This last point is important as it clarifies how the present case can co-exist with Genesis HealthCare Corp. v. Symczyk. In Symczyk, the Court held that mooting a representative plaintiff’s claim does end a collective action. The key distinction between the two cases is that the plaintiff in Symczek conceded that an unaccepted offer of complete relief mooted her claim. In the present case, the plaintiff argued it did not. The Court agreed and held his claim was not moot.

What this ultimately means is that mootness is not dead as a defense to class actions. A defendant, however, must be certain it has actually mooted the named plaintiff’s claim.  

©2022 MICHAEL BEST & FRIEDRICH LLPNational Law Review, Volume VI, Number 25
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About this Author

Paul E. Benson, product and tort liability litigator, michael best law firm
Partner

For more than 25 years, Paul has specialized in product liability defense, class action defense, insurance litigation, and complex commercial litigation. He is particularly well known for his work in the class action and food and beverage sectors, where he is a nationally and locally recognized speaker and thought leader on product liability issues and regulatory trends.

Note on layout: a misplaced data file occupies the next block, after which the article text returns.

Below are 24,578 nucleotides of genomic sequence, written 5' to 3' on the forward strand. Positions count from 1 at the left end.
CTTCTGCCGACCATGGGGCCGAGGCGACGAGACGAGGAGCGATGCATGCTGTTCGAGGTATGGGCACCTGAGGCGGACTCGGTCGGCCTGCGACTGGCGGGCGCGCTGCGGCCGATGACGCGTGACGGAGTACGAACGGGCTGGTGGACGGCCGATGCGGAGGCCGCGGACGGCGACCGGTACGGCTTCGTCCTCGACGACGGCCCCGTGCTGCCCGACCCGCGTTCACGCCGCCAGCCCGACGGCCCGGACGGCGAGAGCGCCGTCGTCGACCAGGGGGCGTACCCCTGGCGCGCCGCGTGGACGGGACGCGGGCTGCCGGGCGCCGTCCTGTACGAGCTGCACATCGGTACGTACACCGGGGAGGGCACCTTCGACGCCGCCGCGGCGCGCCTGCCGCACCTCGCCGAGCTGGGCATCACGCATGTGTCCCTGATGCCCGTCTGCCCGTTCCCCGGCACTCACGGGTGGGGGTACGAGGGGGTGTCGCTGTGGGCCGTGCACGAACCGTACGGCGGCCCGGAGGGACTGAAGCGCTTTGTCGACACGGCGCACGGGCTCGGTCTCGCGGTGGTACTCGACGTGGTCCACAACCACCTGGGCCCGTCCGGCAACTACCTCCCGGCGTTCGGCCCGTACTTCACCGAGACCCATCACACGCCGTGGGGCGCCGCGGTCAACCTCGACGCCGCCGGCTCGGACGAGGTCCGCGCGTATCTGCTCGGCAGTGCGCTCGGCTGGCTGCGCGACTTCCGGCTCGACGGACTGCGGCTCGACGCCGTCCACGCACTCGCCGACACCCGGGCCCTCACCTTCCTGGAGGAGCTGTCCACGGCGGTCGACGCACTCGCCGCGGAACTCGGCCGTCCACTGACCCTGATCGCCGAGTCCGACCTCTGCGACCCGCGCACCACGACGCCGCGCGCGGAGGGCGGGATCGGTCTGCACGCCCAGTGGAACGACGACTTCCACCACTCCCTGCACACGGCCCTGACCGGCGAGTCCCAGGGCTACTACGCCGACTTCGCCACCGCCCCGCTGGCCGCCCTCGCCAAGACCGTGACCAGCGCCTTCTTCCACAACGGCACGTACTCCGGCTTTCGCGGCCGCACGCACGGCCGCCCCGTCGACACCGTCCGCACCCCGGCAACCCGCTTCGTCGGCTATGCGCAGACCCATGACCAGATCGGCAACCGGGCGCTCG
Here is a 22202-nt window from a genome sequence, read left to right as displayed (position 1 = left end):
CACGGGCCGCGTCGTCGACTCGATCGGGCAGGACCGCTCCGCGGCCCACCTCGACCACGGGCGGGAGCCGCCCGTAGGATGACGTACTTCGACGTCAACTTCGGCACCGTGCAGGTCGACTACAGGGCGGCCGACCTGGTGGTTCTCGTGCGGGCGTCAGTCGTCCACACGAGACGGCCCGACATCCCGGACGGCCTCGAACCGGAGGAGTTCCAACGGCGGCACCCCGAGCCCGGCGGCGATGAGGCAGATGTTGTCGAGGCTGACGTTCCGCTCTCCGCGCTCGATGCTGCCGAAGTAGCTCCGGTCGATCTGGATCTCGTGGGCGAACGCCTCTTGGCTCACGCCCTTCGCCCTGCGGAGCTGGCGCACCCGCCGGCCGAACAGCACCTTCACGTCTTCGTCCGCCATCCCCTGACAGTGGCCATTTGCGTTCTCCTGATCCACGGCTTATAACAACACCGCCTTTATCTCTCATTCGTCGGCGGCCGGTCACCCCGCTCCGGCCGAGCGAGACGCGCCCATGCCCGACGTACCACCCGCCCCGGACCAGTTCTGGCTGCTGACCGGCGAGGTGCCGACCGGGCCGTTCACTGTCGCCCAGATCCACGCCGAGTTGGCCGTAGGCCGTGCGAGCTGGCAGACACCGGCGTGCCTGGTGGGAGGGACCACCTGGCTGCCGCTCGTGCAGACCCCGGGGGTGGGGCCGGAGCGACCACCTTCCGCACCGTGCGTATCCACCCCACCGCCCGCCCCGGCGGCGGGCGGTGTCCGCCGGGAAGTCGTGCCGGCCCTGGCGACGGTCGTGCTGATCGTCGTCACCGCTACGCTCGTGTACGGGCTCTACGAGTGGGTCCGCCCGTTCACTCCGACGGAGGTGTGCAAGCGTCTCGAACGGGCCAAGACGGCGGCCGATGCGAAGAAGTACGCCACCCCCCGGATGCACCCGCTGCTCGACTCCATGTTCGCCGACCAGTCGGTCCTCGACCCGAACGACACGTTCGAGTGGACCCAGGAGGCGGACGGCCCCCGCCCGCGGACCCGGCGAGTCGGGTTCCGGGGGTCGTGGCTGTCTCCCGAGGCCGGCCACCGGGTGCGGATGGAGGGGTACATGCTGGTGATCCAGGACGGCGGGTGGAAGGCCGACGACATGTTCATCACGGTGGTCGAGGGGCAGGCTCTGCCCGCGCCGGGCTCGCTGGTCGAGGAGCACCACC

In all of these areas, Paul has established a reputation for outstanding results. He has used motion practice to obtain summary judgment and/or dismissal in more than half of the cases he has defended in Wisconsin...

414-225-2757
Evan Strassberg, Michael Best Law Firm, Life Sciences and Litigation Attorney
Partner

Evan Strassberg is a civil litigator who holds active licenses in both Utah and California. Evan has extensive experience in a wide variety of litigation matters, including defense of consumer class actions and disputes regarding trademarks, breach of contract, fraud, securities, employment discrimination, eminent domain, and personal injury.

Evan has also assisted in the defense of large-scale consumer class actions. Evan has a strong background in serving dietary supplement companies, among other businesses. He has successfully argued...

801-833-0477
Joseph Olson, Michael Best Law Firm, Employee Benefits Litigation Attorney
Partner

Joe is a trial attorney practicing primarily in the areas of class action defense, wage and hour litigation, employee benefits litigation, regulatory compliance, and complex commercial litigation. In this capacity, he:

  • Routinely helps clients deal with class actions suits across all subject matters

  • Handles all aspects of complex employment litigation including wage and hour suits arising under the federal Fair Labor Standards Act (FLSA) and applicable state laws, plus benefits litigation...

414-277-3465